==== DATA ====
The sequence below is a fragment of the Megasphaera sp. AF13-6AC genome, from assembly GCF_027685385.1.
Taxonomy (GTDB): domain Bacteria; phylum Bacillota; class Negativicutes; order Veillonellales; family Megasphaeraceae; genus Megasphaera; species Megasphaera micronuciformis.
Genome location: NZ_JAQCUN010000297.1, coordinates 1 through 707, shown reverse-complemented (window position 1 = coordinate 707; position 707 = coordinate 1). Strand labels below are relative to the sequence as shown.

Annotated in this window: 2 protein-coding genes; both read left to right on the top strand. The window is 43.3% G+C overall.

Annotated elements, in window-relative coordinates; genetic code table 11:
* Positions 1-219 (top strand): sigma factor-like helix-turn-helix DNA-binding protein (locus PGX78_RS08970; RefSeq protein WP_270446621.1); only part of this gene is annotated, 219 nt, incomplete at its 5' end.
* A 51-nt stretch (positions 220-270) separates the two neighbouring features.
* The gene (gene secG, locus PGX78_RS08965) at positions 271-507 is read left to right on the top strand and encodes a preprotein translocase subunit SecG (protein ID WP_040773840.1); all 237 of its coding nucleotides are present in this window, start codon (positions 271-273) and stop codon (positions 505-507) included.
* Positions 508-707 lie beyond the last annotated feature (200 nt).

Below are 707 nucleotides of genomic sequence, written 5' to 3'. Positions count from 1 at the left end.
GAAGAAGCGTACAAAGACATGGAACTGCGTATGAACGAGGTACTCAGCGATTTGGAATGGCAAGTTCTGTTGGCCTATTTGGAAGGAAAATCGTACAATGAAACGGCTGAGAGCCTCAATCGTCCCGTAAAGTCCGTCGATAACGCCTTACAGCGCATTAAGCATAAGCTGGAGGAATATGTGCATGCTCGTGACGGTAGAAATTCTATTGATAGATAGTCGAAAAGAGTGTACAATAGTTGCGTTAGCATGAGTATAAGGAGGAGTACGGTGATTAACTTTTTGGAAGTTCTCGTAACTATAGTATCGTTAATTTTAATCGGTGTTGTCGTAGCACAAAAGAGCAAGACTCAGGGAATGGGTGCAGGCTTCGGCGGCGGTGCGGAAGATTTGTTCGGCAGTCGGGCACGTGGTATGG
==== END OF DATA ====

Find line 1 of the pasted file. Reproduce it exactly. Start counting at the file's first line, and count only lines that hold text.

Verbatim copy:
The sequence below is a fragment of the Megasphaera sp. AF13-6AC genome, from assembly GCF_027685385.1.